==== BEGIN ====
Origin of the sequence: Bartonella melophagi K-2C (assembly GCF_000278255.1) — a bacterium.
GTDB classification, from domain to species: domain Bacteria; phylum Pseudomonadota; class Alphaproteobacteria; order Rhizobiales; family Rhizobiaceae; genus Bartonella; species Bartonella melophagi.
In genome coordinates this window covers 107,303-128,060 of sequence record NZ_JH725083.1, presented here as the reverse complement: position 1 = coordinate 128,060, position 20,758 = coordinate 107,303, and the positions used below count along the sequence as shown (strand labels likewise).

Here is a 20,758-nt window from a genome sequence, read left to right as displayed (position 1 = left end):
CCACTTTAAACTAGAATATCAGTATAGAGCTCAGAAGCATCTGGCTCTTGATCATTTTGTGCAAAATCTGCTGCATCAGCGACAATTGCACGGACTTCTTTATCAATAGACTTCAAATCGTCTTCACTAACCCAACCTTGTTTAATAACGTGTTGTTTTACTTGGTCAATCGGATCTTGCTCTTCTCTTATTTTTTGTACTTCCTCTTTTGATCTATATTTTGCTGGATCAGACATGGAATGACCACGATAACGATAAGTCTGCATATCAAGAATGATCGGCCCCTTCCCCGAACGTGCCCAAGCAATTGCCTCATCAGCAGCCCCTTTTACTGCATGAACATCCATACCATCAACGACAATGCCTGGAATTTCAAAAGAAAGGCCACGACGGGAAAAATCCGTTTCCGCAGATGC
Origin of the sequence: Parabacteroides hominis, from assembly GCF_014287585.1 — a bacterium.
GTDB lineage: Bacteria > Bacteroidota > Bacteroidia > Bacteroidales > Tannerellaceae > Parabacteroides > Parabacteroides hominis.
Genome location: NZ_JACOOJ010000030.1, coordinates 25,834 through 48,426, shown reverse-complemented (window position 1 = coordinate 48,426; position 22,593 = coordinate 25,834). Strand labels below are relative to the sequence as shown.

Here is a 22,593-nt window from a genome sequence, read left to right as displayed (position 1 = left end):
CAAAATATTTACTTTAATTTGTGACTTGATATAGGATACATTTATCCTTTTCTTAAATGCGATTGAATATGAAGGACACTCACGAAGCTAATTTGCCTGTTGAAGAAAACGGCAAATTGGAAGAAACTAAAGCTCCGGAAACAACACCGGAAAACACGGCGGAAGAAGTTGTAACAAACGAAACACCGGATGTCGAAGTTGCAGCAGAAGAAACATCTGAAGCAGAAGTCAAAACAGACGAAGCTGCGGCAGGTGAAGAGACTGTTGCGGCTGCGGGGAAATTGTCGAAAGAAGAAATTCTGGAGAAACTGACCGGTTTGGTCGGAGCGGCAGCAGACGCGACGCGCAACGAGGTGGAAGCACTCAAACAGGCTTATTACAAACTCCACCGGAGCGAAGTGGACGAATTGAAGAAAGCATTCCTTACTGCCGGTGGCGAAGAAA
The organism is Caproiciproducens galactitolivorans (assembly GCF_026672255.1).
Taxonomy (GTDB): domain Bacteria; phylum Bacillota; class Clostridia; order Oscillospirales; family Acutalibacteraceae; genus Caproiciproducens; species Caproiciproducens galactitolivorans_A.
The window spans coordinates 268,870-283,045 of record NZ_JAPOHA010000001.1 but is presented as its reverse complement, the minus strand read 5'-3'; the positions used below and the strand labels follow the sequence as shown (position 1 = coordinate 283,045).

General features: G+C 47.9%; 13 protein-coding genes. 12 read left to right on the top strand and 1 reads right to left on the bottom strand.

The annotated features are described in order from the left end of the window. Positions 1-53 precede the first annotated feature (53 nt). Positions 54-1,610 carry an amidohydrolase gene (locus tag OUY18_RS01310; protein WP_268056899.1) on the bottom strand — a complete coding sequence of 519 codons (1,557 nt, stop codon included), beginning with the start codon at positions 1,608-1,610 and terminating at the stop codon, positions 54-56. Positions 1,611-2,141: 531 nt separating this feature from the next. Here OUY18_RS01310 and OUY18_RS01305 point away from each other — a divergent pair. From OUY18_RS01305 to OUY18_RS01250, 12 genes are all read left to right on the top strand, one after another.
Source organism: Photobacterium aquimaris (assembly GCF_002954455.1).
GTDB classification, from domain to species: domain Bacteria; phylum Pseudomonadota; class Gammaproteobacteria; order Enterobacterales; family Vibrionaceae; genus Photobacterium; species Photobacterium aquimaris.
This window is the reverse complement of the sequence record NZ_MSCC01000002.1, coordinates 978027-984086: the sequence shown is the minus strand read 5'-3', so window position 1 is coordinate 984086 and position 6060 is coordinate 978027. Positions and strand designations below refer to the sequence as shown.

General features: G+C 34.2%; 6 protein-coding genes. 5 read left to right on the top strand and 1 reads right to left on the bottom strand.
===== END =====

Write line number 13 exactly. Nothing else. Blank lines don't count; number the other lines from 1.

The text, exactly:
The window spans coordinates 268,870-283,045 of record NZ_JAPOHA010000001.1 but is presented as its reverse complement, the minus strand read 5'-3'; the positions used below and the strand labels follow the sequence as shown (position 1 = coordinate 283,045).